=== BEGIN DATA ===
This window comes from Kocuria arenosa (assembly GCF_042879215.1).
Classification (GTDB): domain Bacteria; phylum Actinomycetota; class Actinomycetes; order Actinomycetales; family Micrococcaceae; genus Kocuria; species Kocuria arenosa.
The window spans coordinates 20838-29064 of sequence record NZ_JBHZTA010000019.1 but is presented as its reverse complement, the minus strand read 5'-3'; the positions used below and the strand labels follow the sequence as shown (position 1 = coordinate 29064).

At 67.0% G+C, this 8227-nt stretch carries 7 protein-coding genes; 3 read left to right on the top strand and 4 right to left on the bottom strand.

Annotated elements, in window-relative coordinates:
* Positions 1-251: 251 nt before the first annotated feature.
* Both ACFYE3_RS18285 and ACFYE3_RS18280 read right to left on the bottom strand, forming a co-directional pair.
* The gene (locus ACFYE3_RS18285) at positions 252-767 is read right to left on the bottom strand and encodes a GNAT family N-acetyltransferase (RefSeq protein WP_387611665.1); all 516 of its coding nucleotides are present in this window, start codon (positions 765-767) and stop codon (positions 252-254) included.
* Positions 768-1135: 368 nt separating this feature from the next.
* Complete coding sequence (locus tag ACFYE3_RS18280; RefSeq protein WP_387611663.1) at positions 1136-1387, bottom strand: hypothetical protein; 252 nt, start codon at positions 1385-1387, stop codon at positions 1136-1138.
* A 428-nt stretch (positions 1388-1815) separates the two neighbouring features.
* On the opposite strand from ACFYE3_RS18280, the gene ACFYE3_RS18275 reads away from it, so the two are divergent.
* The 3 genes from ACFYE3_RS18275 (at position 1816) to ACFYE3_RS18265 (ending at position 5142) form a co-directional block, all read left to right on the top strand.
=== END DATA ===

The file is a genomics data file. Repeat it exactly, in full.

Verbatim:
This window comes from Kocuria arenosa (assembly GCF_042879215.1).
Classification (GTDB): domain Bacteria; phylum Actinomycetota; class Actinomycetes; order Actinomycetales; family Micrococcaceae; genus Kocuria; species Kocuria arenosa.
The window spans coordinates 20838-29064 of sequence record NZ_JBHZTA010000019.1 but is presented as its reverse complement, the minus strand read 5'-3'; the positions used below and the strand labels follow the sequence as shown (position 1 = coordinate 29064).

At 67.0% G+C, this 8227-nt stretch carries 7 protein-coding genes; 3 read left to right on the top strand and 4 right to left on the bottom strand.

Annotated elements, in window-relative coordinates:
* Positions 1-251: 251 nt before the first annotated feature.
* Both ACFYE3_RS18285 and ACFYE3_RS18280 read right to left on the bottom strand, forming a co-directional pair.
* The gene (locus ACFYE3_RS18285) at positions 252-767 is read right to left on the bottom strand and encodes a GNAT family N-acetyltransferase (RefSeq protein WP_387611665.1); all 516 of its coding nucleotides are present in this window, start codon (positions 765-767) and stop codon (positions 252-254) included.
* Positions 768-1135: 368 nt separating this feature from the next.
* Complete coding sequence (locus tag ACFYE3_RS18280; RefSeq protein WP_387611663.1) at positions 1136-1387, bottom strand: hypothetical protein; 252 nt, start codon at positions 1385-1387, stop codon at positions 1136-1138.
* A 428-nt stretch (positions 1388-1815) separates the two neighbouring features.
* On the opposite strand from ACFYE3_RS18280, the gene ACFYE3_RS18275 reads away from it, so the two are divergent.
* The 3 genes from ACFYE3_RS18275 (at position 1816) to ACFYE3_RS18265 (ending at position 5142) form a co-directional block, all read left to right on the top strand.